Shares in German pharmaceutical and agrochemicals giant Bayer plunged on Thursday, October 1, after the company announced huge writedowns over a demand slump and a new savings plan partly to alleviate the impact of the coronavirus.
At 1055 GMT, shares were down 10% to 47.98 euros ($56.36) on Frankfurt’s DAX blue-chip index, having fallen as much as 12.7% in morning trading. Shares are down 34.5% in the year to date.
The slump came hours after the group said it would have to take an impairment charge in the “mid to high single-digit billion euros range” because of poorer than expected demand in its crop science division.
It would also accelerate a cost-cutting program that may lead to further job cuts, it said, without revealing how many posts would be affected.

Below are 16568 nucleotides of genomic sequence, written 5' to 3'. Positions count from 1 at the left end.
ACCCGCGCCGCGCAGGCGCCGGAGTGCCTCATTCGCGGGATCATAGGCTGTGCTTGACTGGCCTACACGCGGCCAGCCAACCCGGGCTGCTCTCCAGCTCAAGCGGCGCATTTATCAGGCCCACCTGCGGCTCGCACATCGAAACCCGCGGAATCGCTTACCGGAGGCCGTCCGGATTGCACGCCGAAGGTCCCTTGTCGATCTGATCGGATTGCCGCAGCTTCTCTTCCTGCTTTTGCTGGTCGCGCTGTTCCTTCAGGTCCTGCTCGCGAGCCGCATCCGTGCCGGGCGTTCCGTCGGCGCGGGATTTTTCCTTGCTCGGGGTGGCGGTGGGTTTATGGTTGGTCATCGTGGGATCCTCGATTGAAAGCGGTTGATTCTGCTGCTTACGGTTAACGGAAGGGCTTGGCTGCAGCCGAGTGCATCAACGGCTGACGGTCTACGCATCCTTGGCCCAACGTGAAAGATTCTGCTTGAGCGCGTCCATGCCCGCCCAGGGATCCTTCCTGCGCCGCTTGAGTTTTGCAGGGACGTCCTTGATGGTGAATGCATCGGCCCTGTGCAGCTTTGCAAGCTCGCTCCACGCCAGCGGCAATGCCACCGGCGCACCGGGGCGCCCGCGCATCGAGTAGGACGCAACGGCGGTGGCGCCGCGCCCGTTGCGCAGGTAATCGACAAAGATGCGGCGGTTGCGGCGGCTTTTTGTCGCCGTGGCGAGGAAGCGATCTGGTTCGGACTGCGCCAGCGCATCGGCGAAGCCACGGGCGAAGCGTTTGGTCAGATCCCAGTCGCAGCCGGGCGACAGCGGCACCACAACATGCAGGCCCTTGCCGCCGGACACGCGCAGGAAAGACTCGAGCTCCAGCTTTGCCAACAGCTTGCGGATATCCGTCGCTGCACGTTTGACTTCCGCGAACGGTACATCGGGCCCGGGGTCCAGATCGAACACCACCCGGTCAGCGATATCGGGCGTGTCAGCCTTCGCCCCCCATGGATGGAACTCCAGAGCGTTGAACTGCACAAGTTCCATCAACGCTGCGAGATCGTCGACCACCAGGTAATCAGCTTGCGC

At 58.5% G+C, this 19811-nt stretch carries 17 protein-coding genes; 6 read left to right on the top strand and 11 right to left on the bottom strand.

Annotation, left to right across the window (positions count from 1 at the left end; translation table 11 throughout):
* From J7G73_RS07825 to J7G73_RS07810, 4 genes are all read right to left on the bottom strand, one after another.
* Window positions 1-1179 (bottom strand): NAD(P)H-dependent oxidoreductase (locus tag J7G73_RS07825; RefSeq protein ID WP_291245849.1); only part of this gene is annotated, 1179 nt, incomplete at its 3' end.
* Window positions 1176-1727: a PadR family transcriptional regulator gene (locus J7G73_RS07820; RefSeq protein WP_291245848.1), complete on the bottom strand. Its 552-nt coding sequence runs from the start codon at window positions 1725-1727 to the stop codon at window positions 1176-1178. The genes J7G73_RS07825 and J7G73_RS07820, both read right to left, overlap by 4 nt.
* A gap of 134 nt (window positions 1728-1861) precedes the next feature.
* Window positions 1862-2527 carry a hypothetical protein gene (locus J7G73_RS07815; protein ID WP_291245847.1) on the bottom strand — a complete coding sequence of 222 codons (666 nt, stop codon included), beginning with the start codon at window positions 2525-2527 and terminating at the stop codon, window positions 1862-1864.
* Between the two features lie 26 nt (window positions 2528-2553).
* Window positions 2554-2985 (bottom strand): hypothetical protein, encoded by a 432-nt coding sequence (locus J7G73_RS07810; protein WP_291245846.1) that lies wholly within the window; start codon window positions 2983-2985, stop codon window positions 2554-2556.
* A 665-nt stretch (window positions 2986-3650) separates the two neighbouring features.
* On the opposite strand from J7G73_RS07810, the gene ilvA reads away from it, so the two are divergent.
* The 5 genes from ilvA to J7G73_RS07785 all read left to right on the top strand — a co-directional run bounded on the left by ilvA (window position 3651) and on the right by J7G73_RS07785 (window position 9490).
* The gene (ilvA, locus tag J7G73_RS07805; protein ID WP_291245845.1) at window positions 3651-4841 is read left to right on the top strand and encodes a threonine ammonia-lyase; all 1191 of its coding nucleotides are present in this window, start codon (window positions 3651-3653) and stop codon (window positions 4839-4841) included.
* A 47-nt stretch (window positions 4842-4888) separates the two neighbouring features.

The new measures “will help mitigate the impact of COVID-19 on our business,” the company’s chief executive Werner Baumann said.
The company expects to save 1.5 billion euros by 2024, on top of the 2.6 billion euros of annual savings it expects to make from 2022, Bayer said in a press release.
The Leverkusen-based company said its 2021 sales would come in near 2020 levels.
The company posted a net loss of 9.5 billion euros in the 2nd quarter after a settlement to end most lawsuits against its Roundup glyphosate weedkiller produced by Monsanto, the US agrochemical company it controversially acquired for 63 billion euros in 2018.
Since then, a California district judge has expressed major reservations about the settlement’s validity, forcing Bayer to back down on part of the agreement involving future cases.
“It was already quite clear that Monsanto’s growth prospects had deteriorated over the last two and a half years, although the extent of that decline is greater than expected,” said Sebastian Bray, an analyst at Berenberg Bank, according to Bloomberg News. – Rappler.com